4. National Health Service (NHS) UK. Reviewed on 6 February 2018. Accessed on 16 November 2018. Available at: https://www.nhs.uk/conditions/hives/

Hives

Hives rashes usually settle down within a few minutes to a few days. You can often treat hives yourself.

Check if you have hives

Hives can look like red, raised patches.

 

The rash can also be red spots

 

Hives can be different sizes and shapes, and appear anywhere on the body in both adults and children.

The rash is often itchy and sometimes feels like it’s stinging or burning. 4

 

If you’re not sure it’s hives

Look at other rashes in babies and children.

A pharmacist can help with hives

Your pharmacist can give you advice about antihistamine tablets to bring down your hives rash.

Tell your pharmacist if you have a long-term condition – you might not be able to take antihistamines.

They also may not be suitable for young children.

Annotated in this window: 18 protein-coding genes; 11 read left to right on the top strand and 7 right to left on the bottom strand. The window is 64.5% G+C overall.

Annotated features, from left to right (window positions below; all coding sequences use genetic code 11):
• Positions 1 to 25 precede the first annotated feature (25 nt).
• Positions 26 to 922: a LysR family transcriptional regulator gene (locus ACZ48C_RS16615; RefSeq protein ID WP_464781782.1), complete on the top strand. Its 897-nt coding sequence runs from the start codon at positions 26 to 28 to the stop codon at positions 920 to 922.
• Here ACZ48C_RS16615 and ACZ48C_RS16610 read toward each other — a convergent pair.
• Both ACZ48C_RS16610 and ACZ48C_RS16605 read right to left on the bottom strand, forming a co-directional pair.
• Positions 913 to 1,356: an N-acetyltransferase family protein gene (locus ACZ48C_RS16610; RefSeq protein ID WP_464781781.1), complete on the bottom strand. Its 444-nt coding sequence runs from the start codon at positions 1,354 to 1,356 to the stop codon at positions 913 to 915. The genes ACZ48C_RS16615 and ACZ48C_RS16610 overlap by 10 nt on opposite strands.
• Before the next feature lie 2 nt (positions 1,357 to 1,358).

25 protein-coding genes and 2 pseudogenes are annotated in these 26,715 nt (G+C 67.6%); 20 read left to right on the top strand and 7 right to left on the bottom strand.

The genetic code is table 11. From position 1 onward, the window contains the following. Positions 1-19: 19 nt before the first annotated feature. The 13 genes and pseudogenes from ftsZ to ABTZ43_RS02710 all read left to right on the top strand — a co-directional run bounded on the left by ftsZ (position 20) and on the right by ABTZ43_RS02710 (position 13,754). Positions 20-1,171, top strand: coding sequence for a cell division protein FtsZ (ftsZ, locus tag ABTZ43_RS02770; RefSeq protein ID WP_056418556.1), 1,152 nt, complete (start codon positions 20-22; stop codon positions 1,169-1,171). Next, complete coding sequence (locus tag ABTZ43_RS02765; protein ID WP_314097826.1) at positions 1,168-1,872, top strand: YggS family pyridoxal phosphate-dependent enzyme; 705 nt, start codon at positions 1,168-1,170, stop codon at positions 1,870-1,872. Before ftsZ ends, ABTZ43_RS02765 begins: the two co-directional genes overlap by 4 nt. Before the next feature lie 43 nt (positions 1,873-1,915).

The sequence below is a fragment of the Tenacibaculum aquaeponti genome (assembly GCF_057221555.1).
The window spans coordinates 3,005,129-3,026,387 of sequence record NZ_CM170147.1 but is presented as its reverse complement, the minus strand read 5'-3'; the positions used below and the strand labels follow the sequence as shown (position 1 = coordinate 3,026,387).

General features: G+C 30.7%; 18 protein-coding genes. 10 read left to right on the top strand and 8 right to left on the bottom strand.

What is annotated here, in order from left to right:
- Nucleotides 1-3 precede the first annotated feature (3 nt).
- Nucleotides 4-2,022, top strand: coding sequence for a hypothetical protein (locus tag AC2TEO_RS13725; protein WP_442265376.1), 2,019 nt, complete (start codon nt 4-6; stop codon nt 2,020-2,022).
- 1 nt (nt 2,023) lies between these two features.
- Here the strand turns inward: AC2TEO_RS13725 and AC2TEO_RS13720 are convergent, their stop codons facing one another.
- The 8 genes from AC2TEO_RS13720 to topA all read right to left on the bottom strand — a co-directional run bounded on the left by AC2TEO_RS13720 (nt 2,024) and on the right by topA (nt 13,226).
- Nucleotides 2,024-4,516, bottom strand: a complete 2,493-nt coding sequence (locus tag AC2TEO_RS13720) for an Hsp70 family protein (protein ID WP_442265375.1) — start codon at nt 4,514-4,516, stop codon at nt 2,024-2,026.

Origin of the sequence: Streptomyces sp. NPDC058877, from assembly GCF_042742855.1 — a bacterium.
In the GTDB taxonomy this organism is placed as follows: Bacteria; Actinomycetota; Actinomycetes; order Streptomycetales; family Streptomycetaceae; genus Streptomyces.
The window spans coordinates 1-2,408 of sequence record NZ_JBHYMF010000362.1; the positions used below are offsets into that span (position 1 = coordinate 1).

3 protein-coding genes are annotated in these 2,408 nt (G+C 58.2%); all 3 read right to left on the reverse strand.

They also may not be suitable for young children.

Find a pharmacy

See a GP if:

  • the symptoms don’t improve after 2 days
  • you’re worried about your child’s hives
  • the rash is spreading
  • your hives keep coming back – you may be allergic to something
  • you also have a high temperature and feel generally unwell
  • you also have swelling under the skin – this might be angioedema

Go to A&E or call 999 if you have:

  • difficulty breathing
  • difficulty swallowing
  • dizziness or fainting
  • nausea or vomiting
  • an increased heart rate
  • rapid and severe swelling of the face, mouth or throat

These could be signs of a severe allergic reaction, such as anaphylactic shock.

Treatment from a GP

Your GP may prescribe corticosteroids, menthol cream or stronger antihistamines.

If your hives don’t go away with treatment, you may be referred to a skin specialist (dermatologist).

You can’t always prevent hives

Hives occur when something causes high levels of histamine and other chemicals to be released in the skin. This is known as a trigger.

Triggers can include:

  • food
  • pollen and plants
  • insect bites and stings
  • chemicals
  • latex
  • dust mites
  • heat – work and sleep in a cool room and wear loose, lightweight clothes
  • sunlight, exercise or water
  • medicines – speak to your GP if you have an allergic reaction
  • infections
  • emotional stress 4

Page last reviewed: 06/02/2018
Next review due: 06/02/2021